May 09, 2022
Relying on ‘over-the-horizon’ counterterrorism increases risk to civilians
Congressional Democrats recently announced two bills aimed at improving how the Pentagon investigates and prevents civilian harm. The tragic drone strike in Kabul, Afghanistan, that killed 10 civilians — seven of them children — on Aug. 29, 2021, spurred lawmakers into action. Their effort has been a long time coming, as calls for investigations and transparency into the civilian toll of U.S. drone strikes have ramped up in recent years and field reports document civilian casualties left uncounted by the U.S. military.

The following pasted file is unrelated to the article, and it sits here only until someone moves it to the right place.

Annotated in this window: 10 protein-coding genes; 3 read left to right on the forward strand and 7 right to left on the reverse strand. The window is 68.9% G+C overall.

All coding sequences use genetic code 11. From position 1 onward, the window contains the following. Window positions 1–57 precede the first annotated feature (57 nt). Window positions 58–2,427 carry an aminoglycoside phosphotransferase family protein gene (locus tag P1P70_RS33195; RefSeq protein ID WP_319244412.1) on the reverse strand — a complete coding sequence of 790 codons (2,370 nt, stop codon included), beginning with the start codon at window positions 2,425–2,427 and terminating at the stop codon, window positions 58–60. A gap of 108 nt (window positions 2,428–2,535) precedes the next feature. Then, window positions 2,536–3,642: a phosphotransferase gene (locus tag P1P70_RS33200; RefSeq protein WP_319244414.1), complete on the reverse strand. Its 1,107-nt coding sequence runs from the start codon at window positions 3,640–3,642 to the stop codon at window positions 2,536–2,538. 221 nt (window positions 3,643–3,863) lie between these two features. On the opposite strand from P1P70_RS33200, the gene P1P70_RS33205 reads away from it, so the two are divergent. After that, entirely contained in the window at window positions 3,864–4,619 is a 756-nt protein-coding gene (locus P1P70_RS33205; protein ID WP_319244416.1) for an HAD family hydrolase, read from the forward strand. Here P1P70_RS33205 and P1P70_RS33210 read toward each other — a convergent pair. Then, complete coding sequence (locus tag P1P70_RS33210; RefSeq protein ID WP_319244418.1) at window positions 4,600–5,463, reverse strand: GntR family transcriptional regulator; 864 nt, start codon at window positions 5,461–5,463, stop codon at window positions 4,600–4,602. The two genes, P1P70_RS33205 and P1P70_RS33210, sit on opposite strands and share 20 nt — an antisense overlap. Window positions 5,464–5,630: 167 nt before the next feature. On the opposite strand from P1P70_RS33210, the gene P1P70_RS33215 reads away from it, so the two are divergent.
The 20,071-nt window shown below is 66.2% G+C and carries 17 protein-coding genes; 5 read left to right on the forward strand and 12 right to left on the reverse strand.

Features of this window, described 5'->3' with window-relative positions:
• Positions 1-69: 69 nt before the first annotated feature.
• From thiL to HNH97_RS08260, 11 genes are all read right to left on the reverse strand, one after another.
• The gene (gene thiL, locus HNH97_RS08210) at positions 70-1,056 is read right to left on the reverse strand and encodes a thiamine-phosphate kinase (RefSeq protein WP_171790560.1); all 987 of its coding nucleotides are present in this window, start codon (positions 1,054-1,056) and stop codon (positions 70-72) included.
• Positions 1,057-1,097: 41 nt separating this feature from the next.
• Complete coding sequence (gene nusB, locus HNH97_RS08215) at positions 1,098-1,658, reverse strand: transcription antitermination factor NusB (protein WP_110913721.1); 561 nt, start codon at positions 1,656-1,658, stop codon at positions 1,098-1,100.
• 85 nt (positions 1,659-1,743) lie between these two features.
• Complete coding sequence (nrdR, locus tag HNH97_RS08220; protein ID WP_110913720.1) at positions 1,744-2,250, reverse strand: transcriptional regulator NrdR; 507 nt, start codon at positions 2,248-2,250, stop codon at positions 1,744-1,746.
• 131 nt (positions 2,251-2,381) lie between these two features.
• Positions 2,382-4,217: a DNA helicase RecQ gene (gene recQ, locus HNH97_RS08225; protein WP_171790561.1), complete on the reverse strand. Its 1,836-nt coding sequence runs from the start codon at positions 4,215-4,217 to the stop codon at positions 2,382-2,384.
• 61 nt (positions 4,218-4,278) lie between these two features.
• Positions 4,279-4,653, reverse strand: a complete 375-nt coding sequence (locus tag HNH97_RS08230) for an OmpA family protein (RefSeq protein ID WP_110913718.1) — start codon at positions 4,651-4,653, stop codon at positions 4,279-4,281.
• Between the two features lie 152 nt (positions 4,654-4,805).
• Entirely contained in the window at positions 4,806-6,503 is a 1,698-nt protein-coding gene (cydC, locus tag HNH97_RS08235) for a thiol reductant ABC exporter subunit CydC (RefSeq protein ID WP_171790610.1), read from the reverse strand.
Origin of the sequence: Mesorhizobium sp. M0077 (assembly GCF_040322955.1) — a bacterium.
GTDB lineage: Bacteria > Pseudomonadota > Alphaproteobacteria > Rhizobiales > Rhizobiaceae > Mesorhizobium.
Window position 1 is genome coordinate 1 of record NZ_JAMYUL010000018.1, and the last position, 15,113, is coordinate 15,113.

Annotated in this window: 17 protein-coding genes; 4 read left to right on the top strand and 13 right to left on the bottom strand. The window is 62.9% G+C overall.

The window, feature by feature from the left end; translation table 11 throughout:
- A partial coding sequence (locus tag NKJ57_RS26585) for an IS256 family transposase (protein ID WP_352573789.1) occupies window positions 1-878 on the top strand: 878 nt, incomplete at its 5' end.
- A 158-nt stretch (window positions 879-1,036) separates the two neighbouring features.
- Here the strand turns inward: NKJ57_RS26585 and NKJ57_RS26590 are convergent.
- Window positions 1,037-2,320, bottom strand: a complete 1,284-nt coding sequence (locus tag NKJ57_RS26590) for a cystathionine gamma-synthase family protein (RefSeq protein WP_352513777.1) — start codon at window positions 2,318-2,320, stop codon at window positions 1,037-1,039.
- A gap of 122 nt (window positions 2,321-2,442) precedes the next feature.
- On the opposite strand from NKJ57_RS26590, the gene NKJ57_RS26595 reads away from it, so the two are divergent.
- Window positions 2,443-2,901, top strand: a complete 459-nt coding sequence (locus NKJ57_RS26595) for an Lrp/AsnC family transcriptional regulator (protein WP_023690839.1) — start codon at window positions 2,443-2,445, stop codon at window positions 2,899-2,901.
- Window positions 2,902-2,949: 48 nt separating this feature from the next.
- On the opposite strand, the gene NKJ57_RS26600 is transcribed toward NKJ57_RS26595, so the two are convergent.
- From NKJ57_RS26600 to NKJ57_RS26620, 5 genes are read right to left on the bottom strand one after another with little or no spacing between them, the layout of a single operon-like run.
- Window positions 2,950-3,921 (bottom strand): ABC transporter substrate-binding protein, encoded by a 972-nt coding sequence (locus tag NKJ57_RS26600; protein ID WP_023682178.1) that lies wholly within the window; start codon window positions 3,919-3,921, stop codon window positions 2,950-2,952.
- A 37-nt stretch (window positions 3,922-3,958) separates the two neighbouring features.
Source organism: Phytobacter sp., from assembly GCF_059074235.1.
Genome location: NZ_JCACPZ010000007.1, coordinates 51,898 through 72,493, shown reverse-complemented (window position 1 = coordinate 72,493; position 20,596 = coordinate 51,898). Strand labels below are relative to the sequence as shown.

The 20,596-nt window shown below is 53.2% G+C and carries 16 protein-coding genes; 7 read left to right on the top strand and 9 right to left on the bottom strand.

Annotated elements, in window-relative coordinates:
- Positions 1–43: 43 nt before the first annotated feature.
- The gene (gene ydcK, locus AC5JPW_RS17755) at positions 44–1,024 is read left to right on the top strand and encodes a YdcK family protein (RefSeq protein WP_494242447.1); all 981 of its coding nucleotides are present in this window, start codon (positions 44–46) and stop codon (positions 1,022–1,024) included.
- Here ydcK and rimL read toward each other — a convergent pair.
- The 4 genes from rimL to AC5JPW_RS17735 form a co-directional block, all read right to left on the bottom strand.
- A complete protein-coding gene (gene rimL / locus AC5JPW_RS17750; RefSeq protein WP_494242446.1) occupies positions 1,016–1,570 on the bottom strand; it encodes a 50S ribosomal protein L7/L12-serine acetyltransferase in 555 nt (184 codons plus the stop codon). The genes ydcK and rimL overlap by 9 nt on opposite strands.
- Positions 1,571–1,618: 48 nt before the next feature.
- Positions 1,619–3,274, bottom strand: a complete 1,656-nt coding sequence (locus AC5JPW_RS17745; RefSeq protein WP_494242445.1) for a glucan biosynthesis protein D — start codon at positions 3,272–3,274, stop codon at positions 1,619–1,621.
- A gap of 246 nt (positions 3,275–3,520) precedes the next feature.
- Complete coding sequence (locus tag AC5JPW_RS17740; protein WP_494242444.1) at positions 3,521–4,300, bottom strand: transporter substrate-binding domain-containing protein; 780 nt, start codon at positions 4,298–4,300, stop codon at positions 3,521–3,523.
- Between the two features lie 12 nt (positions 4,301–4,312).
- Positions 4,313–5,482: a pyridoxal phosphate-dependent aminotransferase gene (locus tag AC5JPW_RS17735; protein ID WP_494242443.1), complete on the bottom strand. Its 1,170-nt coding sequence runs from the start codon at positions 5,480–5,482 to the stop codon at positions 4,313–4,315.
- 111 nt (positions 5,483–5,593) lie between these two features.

More congressional oversight is direly needed, even given improvements from U.S. combatant commands and the Pentagon itself. But Congress also should turn its attention to risks to civilians perpetuated in an “over-the-horizon” posture.
Armed drones emerged to fill a counterterrorism requirement. As a tactical weapons system, they delivered a capability to strike targets with seemingly little risk — drone strikes meant the U.S. could hunt down the bad guys without inserting special forces teams into dangerous situations. Few would pass on that option, and every U.S. president has embraced the use of armed drones since 2001.
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